Richard Nelson ’72 delivers Tolles Lecture

By Lauren Lanzotti '14

For the past few years, there has been a buzz about the visual and performing arts departments in anticipation of the new studio and performing arts building. With the grand opening just around the corner, the theatre department was excited to bring Richard Nelson ’72 to the Hill as the Winton Tolles Lecturer on Tuesday, March 11 to discuss the topic of the peculiar nature of theatre. Nelson’s goal was not to validate the importance of the arts, however. Rather, he came to the Hill to explain why art should never have to be validated.

Richard Nelson is one of the most celebrated playwrights of the day, having written the Tony Award-winning book for James Joyce’s “The Dead,” the Olivier Award-winning “Goodnight Children Everywhere” and, most recently, the critically acclaimed “Nikolai and the Others,” which debuted at Lincoln Center last May. Having such an accomplished alumnus as the Tolles speaker this year was truly a pleasure for the theatre, English, and creative writing departments.

Professor of Theater Studies and English at Yale University Marc Robinson ’84 introduced Nelson as a playwright who has a great appreciation for other artists. He spoke of Nelson’s use of other artists’ work within his plays and explained to the audience that “Nelson finds equivocal characters, who are themselves actors, to be the most interesting and expressive on stage.” Nelson’s plays are filled with artistic characters ranging from acting instructors to novelists, and it is clear in both his plays and his lecture that Nelson holds these creators in high regard.

Nelson explained to the audience that when he was first asked to be the Tolles lecturer, he assumed that the theatre department wanted a lecturer who would give a special purpose to the new performing arts center. “Why build a new theatre now when money could go elsewhere to seemingly more lucrative work?” Nelson asked his audience. “I assumed I was being asked here to give credibility to this new theatre. Then I realized that I was here to talk about why the theatre matters to me, not why it matters to Hamilton.”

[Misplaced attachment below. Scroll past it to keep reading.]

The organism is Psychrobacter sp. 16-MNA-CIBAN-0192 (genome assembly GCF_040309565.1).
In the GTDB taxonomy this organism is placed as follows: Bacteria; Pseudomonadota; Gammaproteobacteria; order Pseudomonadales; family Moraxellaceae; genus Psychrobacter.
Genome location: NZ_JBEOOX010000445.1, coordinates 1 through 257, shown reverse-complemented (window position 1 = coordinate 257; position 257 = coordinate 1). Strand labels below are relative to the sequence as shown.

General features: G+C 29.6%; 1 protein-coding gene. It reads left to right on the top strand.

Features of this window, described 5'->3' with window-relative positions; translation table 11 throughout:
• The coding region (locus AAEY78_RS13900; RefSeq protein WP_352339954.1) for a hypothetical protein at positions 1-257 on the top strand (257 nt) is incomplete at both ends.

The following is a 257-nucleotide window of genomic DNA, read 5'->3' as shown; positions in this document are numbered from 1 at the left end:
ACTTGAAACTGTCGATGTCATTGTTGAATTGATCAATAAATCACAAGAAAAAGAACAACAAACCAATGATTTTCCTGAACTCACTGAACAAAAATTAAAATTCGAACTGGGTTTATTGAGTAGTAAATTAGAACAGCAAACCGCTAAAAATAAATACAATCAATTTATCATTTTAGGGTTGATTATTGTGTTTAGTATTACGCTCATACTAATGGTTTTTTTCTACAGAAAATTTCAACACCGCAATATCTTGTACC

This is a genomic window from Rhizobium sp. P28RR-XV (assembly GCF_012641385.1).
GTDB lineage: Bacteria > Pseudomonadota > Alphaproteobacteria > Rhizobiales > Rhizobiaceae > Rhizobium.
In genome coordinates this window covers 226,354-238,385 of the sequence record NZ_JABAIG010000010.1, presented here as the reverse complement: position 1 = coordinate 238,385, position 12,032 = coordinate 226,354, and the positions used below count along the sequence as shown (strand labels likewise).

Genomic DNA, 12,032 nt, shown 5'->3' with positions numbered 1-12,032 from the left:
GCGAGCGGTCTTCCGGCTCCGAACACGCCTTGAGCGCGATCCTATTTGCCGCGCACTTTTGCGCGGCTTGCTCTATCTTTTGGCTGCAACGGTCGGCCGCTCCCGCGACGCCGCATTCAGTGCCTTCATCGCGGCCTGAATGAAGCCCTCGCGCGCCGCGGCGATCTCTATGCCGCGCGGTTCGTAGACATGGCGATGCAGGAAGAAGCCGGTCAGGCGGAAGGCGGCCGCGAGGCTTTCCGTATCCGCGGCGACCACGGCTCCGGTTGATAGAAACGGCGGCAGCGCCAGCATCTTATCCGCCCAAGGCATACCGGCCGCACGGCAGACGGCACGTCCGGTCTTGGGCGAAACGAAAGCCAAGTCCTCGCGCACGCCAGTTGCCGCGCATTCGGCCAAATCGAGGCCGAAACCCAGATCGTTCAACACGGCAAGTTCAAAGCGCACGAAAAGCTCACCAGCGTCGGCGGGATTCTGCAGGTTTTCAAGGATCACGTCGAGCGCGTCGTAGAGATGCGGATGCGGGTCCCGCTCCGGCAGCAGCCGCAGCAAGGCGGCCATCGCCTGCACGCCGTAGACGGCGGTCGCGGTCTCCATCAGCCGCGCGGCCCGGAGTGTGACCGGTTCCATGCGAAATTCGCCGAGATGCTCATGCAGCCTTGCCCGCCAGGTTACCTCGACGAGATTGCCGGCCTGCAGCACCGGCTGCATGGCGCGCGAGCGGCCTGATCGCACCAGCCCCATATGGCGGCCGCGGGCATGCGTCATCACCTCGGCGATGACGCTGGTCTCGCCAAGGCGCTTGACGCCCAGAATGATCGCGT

Nelson acknowledged that theatre has evolved over time as technology has changed, but he stated that he ultimately believes that theatre has a peculiar nature or essence that cannot be changed. “If we can define this ‘peculiar nature’ of theatre, then we can discover why theatre has lasted so long and why it matters so much,” Nelson explained. “The theatre is the only artistic form that uses the entire live human being as its expression. Nothing between them and us. As long as we have this equilibrium, theatre will find its way back.”

Many audience members were intrigued by Nelson’s decision to speak through the parables of his characters, using their voices to express his own views. He repeatedly quoted characters from “Nikolai and the Others” and “Goodnight Children Everywhere,” including some choice messages like, “A theatre by nature is full of strangers,” and “A theatre building by itself is nothing.”

Nelson clearly has a great appreciation for art in all of its forms, as demonstrated by his claim, “Art shouldn’t prove anything or have an ultimate goal other than being art.” He encouraged the Hamilton community to look at art morally rather than economically.

The National Endowment to the Arts requires justification for projects on its funding applications, which specifically asks, “What can art give back?” Gradually, society is viewing art and theatre as economic enterprises, and Nelson believes this is stripping art of its purpose. “Art shouldn’t need to justify itself as an engine for anything,” said Nelson. “It’s taken me some time to arrive at this, but I now realize that the purpose and place of the art itself is distorted in justifying art for things that it does not justify to make paying an artist seem fair to the rest of the community.”

In addition to his thoughts on art and its purpose, Nelson spoke briefly on the responsibility of playwrights, directors and actors alike to foster a relationship with the audience within the theatrical space. He addressed professors and students in the audience, urging them to continue their training so as to strengthen this relationship.

Though Nelson came to Hamilton resolved not to justify the new facilities, by the end of the evening, he had left his audience with an explanation of the importance of academic theatre. He left his audience with the final thought, “Theatre is not a building or style or political platform or entertainment or escape. Theatre, at its essence, is an intimate human relationship between the actor representing playwright and the audience. It is where we may finally gain the knowledge of our souls.”


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